The reflection handling of the LJ5500 is quite good. It has a semi-gloss finish which diffuses direct reflections across the screen, reducing their intensity. It is fine for an average room, but in a bright room, reflections may be an issue.
Out of the box, when the LG LJ5500 is set to the 'Expert (Dark room)' picture setting, and with the 'Warm2' color temperature, the overall accuracy is below average. If the TV is set to another picture mode or one of the other color temperature, then the accuracy is even more disappointing.
The white balance is a bit on the warmer side, but just slightly, and the dE is higher than what we would like (4.16), as an avid enthusiast could notice there is something a bit off here. The gamma is not too bad though since even if the curve is not flat, we still end up with 2.22, which is not too far from our target. The only small issue with the gamma is in the lower stimulus level, where the TV might loose some contrast in the very dark region, but besides that, it looks good.
The color accuracy is also a bit high with a dE of 3.91. Most of the issues here derive from the fact that the white point is a bit off and thus, all the other colors follow. Only the yellow and blue are a bit more off target than the rest.
After calibration, the LJ5500 shows excellent accuracy. Both the white balance dE and color dE are much more precise and accurate. There is only a small imperfection in the lower stimulus, but this did cause a problem and we could not fix it without causing more trouble.
The only downside here is that the whole process was pretty inconsistent, as the 2 point, 20 points white balance and color space management were not very accurate and responsive. In the 20 points white balance control, each point was affecting up to 2 or 3 points higher, make the whole process a bit longer. This was a bit of a surprise, as much of the 2017 LG line up that we did calibrate had very responsive and precise control over the white balance.
In the end, the calibration was still a plus and the result was good, but it only took a bit more time to do than usual.
You can see our recommended settings here.
Upscaling of low-quality content such as DVDs is quite good. The image is a bit softer than usual, but edges remain defined.
720p content such as cable is upscaled well. Unlike most other LG TVs, very few halo artifacts are visible along edges which is good. Details are preserved.
Content at the TVs native 1080p resolution looks good. No issues can be seen.
Standard color gamut, but good enough for SDR content using the Rec 709 color space.
Poor color volume. The TV's standard color gamut and low contrast ratio prevent it from showing a lot of colors at a range of brightness levels.
The LG LJ5500 performs excellent on our gradient test. Almost no banding at all can be seen on our test picture, besides some little irregularities in the dark green. No 8-bit banding can be seen at all. This is one of the best gradients with have tested yet in 2017.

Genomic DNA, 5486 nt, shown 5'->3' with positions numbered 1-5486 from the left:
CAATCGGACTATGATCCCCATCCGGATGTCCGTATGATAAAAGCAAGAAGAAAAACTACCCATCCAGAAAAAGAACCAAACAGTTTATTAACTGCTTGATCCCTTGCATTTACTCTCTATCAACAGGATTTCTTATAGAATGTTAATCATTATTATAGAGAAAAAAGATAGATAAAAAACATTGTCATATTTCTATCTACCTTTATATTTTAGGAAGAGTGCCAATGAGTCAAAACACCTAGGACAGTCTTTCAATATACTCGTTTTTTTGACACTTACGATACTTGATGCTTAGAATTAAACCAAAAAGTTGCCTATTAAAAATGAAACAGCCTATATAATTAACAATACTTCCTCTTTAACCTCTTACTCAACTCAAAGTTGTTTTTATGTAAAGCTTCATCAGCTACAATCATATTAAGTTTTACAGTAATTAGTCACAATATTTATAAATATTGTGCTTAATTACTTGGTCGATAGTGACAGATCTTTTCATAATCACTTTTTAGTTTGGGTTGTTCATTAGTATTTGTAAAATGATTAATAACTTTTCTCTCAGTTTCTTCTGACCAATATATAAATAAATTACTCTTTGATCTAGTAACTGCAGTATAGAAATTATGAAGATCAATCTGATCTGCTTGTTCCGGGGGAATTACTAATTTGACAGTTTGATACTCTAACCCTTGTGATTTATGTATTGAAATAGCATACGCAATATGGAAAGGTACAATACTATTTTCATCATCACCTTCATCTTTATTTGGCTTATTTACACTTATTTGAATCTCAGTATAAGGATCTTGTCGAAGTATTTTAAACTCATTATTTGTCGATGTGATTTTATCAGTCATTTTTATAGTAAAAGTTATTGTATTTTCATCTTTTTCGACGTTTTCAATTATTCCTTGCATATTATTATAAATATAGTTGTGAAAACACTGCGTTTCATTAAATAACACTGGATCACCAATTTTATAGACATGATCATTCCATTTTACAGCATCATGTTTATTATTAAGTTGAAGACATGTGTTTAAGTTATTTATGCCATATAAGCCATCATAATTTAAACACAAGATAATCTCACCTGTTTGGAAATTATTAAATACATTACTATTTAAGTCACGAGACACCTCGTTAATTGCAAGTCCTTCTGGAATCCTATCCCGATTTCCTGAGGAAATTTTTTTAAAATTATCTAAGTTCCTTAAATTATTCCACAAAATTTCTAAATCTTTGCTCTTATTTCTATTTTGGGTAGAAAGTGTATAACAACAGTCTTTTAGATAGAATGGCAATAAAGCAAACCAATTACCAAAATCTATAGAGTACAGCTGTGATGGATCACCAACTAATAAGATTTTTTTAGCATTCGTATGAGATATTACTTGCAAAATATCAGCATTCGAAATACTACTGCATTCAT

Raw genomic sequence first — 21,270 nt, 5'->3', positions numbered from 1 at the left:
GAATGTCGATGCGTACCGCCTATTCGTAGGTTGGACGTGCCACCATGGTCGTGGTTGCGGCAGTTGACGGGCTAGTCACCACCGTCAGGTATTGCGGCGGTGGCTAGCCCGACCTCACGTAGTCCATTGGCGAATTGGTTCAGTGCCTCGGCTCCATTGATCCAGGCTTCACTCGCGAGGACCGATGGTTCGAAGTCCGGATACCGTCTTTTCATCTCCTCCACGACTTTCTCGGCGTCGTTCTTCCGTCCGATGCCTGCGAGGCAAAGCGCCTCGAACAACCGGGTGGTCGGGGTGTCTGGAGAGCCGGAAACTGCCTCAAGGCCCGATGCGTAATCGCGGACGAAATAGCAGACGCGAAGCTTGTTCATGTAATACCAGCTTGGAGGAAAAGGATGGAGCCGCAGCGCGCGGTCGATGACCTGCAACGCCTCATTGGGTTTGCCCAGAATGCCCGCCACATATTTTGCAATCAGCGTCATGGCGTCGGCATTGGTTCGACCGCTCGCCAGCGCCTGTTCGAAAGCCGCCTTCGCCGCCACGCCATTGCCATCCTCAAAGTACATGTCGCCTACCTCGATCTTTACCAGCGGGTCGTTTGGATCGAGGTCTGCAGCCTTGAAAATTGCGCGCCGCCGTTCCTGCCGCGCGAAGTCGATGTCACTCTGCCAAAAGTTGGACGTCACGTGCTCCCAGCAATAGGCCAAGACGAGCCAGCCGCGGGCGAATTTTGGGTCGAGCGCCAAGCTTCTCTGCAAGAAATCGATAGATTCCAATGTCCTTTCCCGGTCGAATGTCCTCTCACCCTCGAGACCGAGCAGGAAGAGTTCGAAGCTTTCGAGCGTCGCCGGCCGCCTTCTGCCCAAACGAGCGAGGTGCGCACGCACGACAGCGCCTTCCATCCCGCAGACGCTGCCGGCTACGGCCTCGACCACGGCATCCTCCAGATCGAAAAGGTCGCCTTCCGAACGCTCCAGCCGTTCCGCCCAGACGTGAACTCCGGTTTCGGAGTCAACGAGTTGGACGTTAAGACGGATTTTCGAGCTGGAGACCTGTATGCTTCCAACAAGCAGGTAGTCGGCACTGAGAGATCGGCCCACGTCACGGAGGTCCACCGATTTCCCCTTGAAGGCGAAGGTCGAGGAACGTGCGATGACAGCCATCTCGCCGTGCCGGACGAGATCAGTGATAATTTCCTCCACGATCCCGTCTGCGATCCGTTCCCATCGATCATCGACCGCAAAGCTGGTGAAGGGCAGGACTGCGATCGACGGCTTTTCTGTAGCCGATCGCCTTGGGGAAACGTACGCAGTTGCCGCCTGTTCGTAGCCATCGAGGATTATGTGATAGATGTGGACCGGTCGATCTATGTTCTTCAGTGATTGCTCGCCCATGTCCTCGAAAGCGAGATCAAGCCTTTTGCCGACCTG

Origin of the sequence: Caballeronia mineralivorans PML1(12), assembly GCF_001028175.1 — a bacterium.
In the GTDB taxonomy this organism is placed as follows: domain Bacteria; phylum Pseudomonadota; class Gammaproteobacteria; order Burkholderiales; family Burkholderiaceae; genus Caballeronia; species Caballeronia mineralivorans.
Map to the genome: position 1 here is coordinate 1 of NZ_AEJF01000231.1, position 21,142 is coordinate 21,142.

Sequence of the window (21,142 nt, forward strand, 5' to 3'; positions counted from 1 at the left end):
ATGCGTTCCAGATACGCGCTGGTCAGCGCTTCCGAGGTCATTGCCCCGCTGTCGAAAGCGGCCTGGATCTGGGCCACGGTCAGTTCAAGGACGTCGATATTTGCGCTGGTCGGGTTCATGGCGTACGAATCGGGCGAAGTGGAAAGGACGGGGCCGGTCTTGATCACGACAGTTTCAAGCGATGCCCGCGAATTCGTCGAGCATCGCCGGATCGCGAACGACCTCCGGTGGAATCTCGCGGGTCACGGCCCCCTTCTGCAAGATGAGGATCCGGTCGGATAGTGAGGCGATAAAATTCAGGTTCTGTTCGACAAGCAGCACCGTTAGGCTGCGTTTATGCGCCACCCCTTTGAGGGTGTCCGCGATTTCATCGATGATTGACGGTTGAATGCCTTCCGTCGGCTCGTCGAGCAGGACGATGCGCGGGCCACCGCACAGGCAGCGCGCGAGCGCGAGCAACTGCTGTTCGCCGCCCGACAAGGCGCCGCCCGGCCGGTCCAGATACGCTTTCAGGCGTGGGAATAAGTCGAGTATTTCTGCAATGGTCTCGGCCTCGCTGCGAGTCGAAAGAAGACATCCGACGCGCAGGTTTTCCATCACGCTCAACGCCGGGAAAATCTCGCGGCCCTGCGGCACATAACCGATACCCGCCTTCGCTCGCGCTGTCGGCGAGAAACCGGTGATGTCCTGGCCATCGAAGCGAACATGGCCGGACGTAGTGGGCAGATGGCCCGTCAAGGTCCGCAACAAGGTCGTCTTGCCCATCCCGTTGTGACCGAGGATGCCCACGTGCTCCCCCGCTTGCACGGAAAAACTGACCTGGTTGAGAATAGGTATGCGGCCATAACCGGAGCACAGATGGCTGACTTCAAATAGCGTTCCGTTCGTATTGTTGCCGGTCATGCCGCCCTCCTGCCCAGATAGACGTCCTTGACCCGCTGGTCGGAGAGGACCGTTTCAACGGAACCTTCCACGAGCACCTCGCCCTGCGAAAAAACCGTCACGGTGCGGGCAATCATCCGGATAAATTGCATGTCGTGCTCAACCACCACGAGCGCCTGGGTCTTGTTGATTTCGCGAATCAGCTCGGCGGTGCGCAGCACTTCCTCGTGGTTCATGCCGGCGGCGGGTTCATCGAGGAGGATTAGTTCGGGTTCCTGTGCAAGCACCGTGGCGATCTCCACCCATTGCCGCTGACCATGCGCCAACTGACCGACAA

The LG LJ5500 IPS TV does present some image retention. After the 10 minutes burn-in scene, as we can see on our test picture, the image retention is easily noticeable, but after 2 minutes of recovery, the retention is already very faint and almost non-noticeable.
Even if this result is disappointing, overall, when you compare to other TV, VA panel TVs especially, the fact that the retention clears up pretty fast is good news and when compared to other IPS TVs tested before, the LJ5500 would be in the middle of the group performance wise.
Although some IPS panels can suffer from temporary image retention, this doesn't appear to be permanent as seen in our long-term test.
The LG LJ5500 uses PWM at 120Hz to dim the backlight, starting at 100/100 backlight setting. Lowering the setting shortens the duty cycle, while amplitude remains constant. Backlight PWM helps clear up motion slightly, but results in duplicate images following fast-moving objects, visible in the motion blur picture.
The LJ5500 has no optional BFI setting to reduce its flicker frequency to 60 Hz, though its 120 Hz PWM backlight does help somewhat to make motion more clear.
The LJ5500 has no motion interpolation features, so fans of the soap opera effect may be disappointed.
The LJ5500 is great at displaying movies and sports without any stutter. The LCD response time helps to blur the transition between frames, producing smooth movement even for movies.
The LJ5500 can display without judder 24p movies only from 24 sources and this when the 'Real Cinema' option (from the 'Picture Option' menu). 24p movies playing from 60p/60i sources do present some judder, and unfortunately, there is no way to remove it.
The LG LJ5500 has a 60Hz panel without support for more advanced features such as FreeSync.
Great low input lag, which should please all but the most competitive gamers. The 'Game' picture mode has the lowest input lag, even in PC mode. PC mode on most other LG TVs has low input lag for all picture modes, but this is not the case with this TV, as only the Game picture mode has low input lag.
Because this TV only has a 1080p @ 60 Hz panel, many common resolutions aren't supported. 4:4:4 color is only shown properly when the input's icon is set to PC (aka 'PC mode').